We’re half way through a brilliant weekend at Ditchling Museum. I’ve been privileged to meet so many interesting women and to share thoughts and stories with new visitors and longtime supporters of the project alike. Excited for another day of stitching and putting the world to right!
I was privileged to meet Sarah Corbett of the Craftivist Collective at Ditchling Museum of Art & Craft last night when she gave a talk about her practice of gentle activism. It was inspiring to hear her passion for changing the world, from the big things to the little things, and how she encourages the use of embroidery to pass on quiet messages that are listened to where shouting fails. It helped me to reflect on the purpose of this project, which is ultimately to give a voice to the domestic experiences of women, in the hope that we will see the female bind of domesticity being released.
I was also really excited to see the duster packs for sale in the shop. The whole collection will be on display alongside a drop-in workshop all weekend from the 4-5th August.
We had a great afternoon at Sutton library yesterday with some new additions to the collections created through combined efforts: a Mum and her two daughters plus another mother and son. I hadn’t anticipated the kids wanting to get involved but it turned into an interesting conversation about who does the cleaning at home and who the children think it will do the housework when they grow up.
This is Lilly proudly holding her duster, which explores predefined gender roles by asking who does the decorating? Above her hangs duster made by her mum Donna and younger sister, which declares the woman a true treasure for completing so many tasks!
This is Ronnie, the first little boy to make a duster with help from Mum Carly. He chose to show his mum now and as a little girl playing beside him as a boy. The piece is called ‘becoming mummy’.
We also had fun learning to sew and exploring collage as a means of expressing your ideas.
A big thank you to Elizabeth Eldridge, mother of Felicity who stitched a duster a couple of weeks ago at Sutton Library, for her contribution to the project: “I’d rather be reading, my PhD isn’t in cleaning”. A sentiment that many of us share I think!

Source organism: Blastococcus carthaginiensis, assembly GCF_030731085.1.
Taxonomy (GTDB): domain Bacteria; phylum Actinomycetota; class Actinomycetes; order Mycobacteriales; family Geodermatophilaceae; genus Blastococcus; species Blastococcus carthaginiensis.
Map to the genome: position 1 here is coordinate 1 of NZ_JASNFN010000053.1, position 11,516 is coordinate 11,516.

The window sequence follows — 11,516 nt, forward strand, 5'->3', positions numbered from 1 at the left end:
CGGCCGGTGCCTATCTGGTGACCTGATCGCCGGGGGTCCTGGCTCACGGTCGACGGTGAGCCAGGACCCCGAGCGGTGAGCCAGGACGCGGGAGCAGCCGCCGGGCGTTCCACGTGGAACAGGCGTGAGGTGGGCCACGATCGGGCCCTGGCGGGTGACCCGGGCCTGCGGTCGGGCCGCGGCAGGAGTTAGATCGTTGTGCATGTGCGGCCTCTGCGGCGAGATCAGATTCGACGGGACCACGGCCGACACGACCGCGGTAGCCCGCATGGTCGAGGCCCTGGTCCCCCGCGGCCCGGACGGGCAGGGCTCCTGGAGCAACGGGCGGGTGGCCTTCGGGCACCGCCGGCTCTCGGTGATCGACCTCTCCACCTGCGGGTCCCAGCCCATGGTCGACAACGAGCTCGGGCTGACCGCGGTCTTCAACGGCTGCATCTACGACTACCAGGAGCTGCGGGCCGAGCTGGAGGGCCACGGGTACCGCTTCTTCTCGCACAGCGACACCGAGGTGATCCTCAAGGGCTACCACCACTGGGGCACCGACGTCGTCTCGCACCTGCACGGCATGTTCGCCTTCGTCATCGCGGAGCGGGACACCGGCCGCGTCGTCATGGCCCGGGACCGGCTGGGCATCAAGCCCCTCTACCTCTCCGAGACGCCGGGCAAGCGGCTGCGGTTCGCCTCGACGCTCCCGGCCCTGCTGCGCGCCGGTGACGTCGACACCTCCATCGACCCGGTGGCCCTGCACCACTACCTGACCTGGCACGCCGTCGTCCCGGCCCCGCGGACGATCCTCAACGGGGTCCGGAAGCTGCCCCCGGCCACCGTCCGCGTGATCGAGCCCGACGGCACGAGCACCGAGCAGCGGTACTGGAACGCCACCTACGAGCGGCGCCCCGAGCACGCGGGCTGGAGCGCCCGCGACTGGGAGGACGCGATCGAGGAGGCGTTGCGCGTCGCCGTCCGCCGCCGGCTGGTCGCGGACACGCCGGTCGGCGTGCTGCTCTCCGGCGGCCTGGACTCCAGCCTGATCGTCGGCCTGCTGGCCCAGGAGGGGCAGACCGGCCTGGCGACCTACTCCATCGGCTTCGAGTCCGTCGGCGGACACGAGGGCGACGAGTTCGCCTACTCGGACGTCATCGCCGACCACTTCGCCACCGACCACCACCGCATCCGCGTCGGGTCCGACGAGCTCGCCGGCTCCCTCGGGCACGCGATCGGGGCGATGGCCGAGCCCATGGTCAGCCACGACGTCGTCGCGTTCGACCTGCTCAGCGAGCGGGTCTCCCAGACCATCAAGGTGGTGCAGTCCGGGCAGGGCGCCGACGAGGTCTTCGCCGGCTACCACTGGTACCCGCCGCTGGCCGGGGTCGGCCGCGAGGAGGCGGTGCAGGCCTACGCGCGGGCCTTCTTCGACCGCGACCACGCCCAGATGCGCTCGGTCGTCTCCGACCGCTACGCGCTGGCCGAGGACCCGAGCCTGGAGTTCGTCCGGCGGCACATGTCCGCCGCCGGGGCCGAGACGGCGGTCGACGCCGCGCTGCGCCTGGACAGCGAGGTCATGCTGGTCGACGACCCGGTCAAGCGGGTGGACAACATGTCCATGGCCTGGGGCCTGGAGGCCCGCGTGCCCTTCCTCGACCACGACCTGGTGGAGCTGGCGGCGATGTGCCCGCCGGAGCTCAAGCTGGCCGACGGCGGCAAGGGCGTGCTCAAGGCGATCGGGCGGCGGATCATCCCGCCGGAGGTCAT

It was exciting to receive another new submission for the collection from Reshmi Nalini at Sutton Library this morning. Her statement is one that can inspire us all!
It’s privilege to have a detail of the duster I embroidered for the recent Marks Make Meaning exhibition and symposium at the University of Brighton featured in the publicity for Brighton Futures – the five themes for research and enterprise at the University of Brighton. ‘The Brighton Futures tackle today’s most pressing challenges through collaborative research and enterprise, generating new insights and practical solutions to improve lives and transform the way we live’, which perfectly reflects the ideas that underpin this project.
I’m really excited to announce that the duster collection and myself will be taking over the workshop area at Ditchling Museum of art & Craft for the whole of the first weekend in August. We will be inviting you to view the display of over 100 dusters from individuals who have responded to my call to embroider perspectives on women and domesticity onto a duster from 11am – 5pm on Saturday 4th and Sunday 5th August. There will also be a drop-in workshop inviting you to begin to stitch your own duster if you wish. The workshop is free with the usual cost to visit the museum, with an optional collection for Women’s Aid if you’d like to contribute.
The duster collection has not been exhibited in it’s entirely since it started in 2014, so there will be some old favourites on display alongside plenty of new additions. If you’d like to stitch a duster beforehand so that yours can be included in the exhibition please contact me for more details.
The duster collection will compliment the current exhibition by Corita Kent, known for her ground-breaking banners and posters. It will be such a privilege to join this work.
I hope to see you there!
Delighted to be part of the Carnival of Invention conference at the University of Brighton today. Dusters are hung in one of the lecture theatres ready to ‘perform’ alongside other exciting arts based projects. I’ll be running a workshop inviting new embroidered additions to the collection too.
It was exciting to see that the duster Christine Chester made for the collection has been featured as part of an interview about her work for textile.org. Her piece ‘memory’ reflected the domestic life of her mother when she found herself caring for a husband with dementia. Christine was one of the first to respond to my call for embroidered dusters and generously hosted the first exhibition at her studio in Eastbourne.
The full interview with Christine is available here: https://www.textileartist.org/christine-chester-portraits-memory/